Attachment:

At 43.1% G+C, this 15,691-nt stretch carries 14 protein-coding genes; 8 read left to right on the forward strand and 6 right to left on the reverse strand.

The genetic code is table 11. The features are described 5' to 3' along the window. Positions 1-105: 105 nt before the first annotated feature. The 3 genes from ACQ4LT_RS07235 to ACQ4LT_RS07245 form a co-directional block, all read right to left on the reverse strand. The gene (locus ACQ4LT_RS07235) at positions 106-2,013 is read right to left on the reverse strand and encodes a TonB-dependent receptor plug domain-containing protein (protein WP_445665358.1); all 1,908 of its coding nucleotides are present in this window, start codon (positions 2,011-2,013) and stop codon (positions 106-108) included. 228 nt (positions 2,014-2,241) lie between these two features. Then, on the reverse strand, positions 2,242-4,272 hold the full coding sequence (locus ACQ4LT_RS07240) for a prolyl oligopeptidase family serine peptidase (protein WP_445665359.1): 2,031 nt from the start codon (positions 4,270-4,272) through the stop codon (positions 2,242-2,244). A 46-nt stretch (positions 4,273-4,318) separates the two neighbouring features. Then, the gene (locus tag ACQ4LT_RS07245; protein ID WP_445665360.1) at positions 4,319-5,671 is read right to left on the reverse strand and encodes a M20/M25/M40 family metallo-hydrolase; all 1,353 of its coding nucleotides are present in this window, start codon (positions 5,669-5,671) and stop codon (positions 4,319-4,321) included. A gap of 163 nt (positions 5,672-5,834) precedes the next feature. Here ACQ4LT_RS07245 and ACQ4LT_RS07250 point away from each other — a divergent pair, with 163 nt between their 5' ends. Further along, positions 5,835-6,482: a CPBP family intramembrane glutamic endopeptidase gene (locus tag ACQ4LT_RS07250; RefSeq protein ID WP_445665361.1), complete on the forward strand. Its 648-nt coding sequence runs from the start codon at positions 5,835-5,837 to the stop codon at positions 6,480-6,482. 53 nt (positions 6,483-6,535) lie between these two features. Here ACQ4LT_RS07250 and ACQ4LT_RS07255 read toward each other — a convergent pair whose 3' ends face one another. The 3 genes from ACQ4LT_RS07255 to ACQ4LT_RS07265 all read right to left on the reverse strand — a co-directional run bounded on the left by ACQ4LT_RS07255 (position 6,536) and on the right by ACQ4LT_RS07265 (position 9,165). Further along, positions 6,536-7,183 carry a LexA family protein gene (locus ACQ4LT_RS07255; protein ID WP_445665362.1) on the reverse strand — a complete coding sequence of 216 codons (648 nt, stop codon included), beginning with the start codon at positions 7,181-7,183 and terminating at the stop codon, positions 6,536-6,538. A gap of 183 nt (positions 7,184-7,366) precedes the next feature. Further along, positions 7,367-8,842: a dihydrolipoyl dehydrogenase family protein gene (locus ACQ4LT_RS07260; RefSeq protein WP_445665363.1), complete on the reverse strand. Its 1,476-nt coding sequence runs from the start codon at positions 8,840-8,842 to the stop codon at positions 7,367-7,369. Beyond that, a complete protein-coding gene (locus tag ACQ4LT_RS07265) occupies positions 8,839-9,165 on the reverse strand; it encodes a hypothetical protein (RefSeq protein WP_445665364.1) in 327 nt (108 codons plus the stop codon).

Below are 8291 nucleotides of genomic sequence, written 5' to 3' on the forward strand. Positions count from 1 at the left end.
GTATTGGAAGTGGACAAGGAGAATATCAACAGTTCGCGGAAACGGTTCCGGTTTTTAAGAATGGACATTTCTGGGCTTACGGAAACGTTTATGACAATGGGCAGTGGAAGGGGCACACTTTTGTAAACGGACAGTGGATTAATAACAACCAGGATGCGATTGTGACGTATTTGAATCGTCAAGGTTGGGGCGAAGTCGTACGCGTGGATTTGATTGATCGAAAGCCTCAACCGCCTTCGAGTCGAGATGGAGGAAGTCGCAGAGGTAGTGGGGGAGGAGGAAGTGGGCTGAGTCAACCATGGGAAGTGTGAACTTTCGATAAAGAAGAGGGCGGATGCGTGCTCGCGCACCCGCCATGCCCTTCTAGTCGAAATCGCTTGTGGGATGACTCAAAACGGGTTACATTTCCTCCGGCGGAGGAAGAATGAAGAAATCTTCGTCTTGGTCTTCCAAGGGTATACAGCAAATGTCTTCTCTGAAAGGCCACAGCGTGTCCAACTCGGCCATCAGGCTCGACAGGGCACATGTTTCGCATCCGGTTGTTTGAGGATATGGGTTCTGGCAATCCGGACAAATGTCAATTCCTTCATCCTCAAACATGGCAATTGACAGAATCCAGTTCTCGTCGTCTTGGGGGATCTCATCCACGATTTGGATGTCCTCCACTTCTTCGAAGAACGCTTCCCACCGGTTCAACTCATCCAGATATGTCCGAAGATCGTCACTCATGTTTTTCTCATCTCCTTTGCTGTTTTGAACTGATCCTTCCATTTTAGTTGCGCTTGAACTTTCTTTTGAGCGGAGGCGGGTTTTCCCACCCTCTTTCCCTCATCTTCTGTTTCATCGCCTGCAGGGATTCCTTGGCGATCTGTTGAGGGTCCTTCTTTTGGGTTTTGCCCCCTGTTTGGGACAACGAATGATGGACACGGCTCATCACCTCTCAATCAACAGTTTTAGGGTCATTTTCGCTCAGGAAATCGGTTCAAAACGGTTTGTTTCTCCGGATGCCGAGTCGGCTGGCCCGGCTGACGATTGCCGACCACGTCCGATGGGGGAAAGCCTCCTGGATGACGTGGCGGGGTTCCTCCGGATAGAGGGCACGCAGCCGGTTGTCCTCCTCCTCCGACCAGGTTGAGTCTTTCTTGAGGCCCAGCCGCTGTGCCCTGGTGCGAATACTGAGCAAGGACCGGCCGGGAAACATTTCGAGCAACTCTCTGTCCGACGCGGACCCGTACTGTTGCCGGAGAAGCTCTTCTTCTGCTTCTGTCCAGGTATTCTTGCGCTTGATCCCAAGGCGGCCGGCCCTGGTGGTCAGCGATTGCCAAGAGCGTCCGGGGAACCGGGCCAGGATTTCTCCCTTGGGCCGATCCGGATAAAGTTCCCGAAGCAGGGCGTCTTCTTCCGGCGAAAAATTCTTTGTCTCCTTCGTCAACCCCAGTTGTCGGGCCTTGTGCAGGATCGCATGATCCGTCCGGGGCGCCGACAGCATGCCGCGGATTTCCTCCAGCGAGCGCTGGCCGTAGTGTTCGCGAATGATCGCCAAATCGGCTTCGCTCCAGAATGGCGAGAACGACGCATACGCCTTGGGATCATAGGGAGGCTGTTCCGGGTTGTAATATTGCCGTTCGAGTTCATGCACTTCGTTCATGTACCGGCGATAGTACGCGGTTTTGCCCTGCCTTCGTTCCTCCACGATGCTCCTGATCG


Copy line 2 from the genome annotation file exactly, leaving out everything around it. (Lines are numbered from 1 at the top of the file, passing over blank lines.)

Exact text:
The genetic code is table 11. The features are described 5' to 3' along the window. Positions 1-105: 105 nt before the first annotated feature. The 3 genes from ACQ4LT_RS07235 to ACQ4LT_RS07245 form a co-directional block, all read right to left on the reverse strand. The gene (locus ACQ4LT_RS07235) at positions 106-2,013 is read right to left on the reverse strand and encodes a TonB-dependent receptor plug domain-containing protein (protein WP_445665358.1); all 1,908 of its coding nucleotides are present in this window, start codon (positions 2,011-2,013) and stop codon (positions 106-108) included. 228 nt (positions 2,014-2,241) lie between these two features. Then, on the reverse strand, positions 2,242-4,272 hold the full coding sequence (locus ACQ4LT_RS07240) for a prolyl oligopeptidase family serine peptidase (protein WP_445665359.1): 2,031 nt from the start codon (positions 4,270-4,272) through the stop codon (positions 2,242-2,244). A 46-nt stretch (positions 4,273-4,318) separates the two neighbouring features. Then, the gene (locus tag ACQ4LT_RS07245; protein ID WP_445665360.1) at positions 4,319-5,671 is read right to left on the reverse strand and encodes a M20/M25/M40 family metallo-hydrolase; all 1,353 of its coding nucleotides are present in this window, start codon (positions 5,669-5,671) and stop codon (positions 4,319-4,321) included. A gap of 163 nt (positions 5,672-5,834) precedes the next feature. Here ACQ4LT_RS07245 and ACQ4LT_RS07250 point away from each other — a divergent pair, with 163 nt between their 5' ends. Further along, positions 5,835-6,482: a CPBP family intramembrane glutamic endopeptidase gene (locus tag ACQ4LT_RS07250; RefSeq protein ID WP_445665361.1), complete on the forward strand. Its 648-nt coding sequence runs from the start codon at positions 5,835-5,837 to the stop codon at positions 6,480-6,482. 53 nt (positions 6,483-6,535) lie between these two features. Here ACQ4LT_RS07250 and ACQ4LT_RS07255 read toward each other — a convergent pair whose 3' ends face one another. The 3 genes from ACQ4LT_RS07255 to ACQ4LT_RS07265 all read right to left on the reverse strand — a co-directional run bounded on the left by ACQ4LT_RS07255 (position 6,536) and on the right by ACQ4LT_RS07265 (position 9,165). Further along, positions 6,536-7,183 carry a LexA family protein gene (locus ACQ4LT_RS07255; protein ID WP_445665362.1) on the reverse strand — a complete coding sequence of 216 codons (648 nt, stop codon included), beginning with the start codon at positions 7,181-7,183 and terminating at the stop codon, positions 6,536-6,538. A gap of 183 nt (positions 7,184-7,366) precedes the next feature. Further along, positions 7,367-8,842: a dihydrolipoyl dehydrogenase family protein gene (locus ACQ4LT_RS07260; RefSeq protein WP_445665363.1), complete on the reverse strand. Its 1,476-nt coding sequence runs from the start codon at positions 8,840-8,842 to the stop codon at positions 7,367-7,369. Beyond that, a complete protein-coding gene (locus tag ACQ4LT_RS07265) occupies positions 8,839-9,165 on the reverse strand; it encodes a hypothetical protein (RefSeq protein WP_445665364.1) in 327 nt (108 codons plus the stop codon).